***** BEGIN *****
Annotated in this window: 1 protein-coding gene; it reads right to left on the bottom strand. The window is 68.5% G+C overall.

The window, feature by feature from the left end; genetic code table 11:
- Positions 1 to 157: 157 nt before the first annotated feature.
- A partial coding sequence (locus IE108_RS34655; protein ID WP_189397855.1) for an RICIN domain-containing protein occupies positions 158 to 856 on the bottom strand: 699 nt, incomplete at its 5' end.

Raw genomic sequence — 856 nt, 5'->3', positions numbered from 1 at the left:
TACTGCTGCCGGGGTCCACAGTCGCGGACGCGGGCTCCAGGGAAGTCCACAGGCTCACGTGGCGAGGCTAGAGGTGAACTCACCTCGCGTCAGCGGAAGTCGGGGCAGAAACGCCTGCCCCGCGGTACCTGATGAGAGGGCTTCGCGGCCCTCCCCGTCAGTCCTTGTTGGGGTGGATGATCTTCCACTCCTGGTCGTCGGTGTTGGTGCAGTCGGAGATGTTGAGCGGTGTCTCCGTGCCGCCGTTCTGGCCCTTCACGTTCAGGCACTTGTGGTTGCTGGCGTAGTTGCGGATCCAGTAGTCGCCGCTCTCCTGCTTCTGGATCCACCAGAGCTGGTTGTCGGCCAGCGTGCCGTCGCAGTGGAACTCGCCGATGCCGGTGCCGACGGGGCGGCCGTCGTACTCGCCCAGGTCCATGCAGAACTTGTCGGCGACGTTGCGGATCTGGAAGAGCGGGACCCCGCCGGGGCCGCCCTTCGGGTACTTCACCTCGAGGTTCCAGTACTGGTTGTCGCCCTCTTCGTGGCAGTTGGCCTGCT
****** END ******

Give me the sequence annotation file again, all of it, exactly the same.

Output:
Annotated in this window: 1 protein-coding gene; it reads right to left on the bottom strand. The window is 68.5% G+C overall.

The window, feature by feature from the left end; genetic code table 11:
- Positions 1 to 157: 157 nt before the first annotated feature.
- A partial coding sequence (locus IE108_RS34655; protein ID WP_189397855.1) for an RICIN domain-containing protein occupies positions 158 to 856 on the bottom strand: 699 nt, incomplete at its 5' end.

Raw genomic sequence — 856 nt, 5'->3', positions numbered from 1 at the left:
TACTGCTGCCGGGGTCCACAGTCGCGGACGCGGGCTCCAGGGAAGTCCACAGGCTCACGTGGCGAGGCTAGAGGTGAACTCACCTCGCGTCAGCGGAAGTCGGGGCAGAAACGCCTGCCCCGCGGTACCTGATGAGAGGGCTTCGCGGCCCTCCCCGTCAGTCCTTGTTGGGGTGGATGATCTTCCACTCCTGGTCGTCGGTGTTGGTGCAGTCGGAGATGTTGAGCGGTGTCTCCGTGCCGCCGTTCTGGCCCTTCACGTTCAGGCACTTGTGGTTGCTGGCGTAGTTGCGGATCCAGTAGTCGCCGCTCTCCTGCTTCTGGATCCACCAGAGCTGGTTGTCGGCCAGCGTGCCGTCGCAGTGGAACTCGCCGATGCCGGTGCCGACGGGGCGGCCGTCGTACTCGCCCAGGTCCATGCAGAACTTGTCGGCGACGTTGCGGATCTGGAAGAGCGGGACCCCGCCGGGGCCGCCCTTCGGGTACTTCACCTCGAGGTTCCAGTACTGGTTGTCGCCCTCTTCGTGGCAGTTGGCCTGCT